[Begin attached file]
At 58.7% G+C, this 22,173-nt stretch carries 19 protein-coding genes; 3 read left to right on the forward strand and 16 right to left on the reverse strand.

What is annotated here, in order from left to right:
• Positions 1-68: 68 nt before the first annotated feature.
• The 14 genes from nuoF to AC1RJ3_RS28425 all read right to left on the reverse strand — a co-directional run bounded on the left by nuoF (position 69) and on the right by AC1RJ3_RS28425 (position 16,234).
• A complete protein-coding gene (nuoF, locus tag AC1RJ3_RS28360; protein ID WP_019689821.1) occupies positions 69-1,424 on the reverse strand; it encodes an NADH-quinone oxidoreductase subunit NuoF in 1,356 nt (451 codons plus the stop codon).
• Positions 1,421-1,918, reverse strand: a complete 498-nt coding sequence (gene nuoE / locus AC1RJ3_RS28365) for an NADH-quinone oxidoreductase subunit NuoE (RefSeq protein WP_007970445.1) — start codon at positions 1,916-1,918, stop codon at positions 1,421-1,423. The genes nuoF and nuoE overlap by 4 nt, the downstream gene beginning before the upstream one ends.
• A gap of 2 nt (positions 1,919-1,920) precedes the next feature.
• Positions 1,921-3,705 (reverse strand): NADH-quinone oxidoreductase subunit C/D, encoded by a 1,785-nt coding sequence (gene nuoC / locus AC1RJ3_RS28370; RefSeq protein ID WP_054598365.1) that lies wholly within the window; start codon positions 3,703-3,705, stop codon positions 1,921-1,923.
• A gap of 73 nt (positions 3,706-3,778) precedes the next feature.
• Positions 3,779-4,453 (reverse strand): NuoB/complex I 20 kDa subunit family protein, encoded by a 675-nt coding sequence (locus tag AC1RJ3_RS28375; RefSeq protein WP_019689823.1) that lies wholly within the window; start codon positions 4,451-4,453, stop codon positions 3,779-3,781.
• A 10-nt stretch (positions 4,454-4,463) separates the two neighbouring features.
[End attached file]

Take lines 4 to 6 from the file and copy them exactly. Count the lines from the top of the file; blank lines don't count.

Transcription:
• The 14 genes from nuoF to AC1RJ3_RS28425 all read right to left on the reverse strand — a co-directional run bounded on the left by nuoF (position 69) and on the right by AC1RJ3_RS28425 (position 16,234).
• A complete protein-coding gene (nuoF, locus tag AC1RJ3_RS28360; protein ID WP_019689821.1) occupies positions 69-1,424 on the reverse strand; it encodes an NADH-quinone oxidoreductase subunit NuoF in 1,356 nt (451 codons plus the stop codon).
• Positions 1,421-1,918, reverse strand: a complete 498-nt coding sequence (gene nuoE / locus AC1RJ3_RS28365) for an NADH-quinone oxidoreductase subunit NuoE (RefSeq protein WP_007970445.1) — start codon at positions 1,916-1,918, stop codon at positions 1,421-1,423. The genes nuoF and nuoE overlap by 4 nt, the downstream gene beginning before the upstream one ends.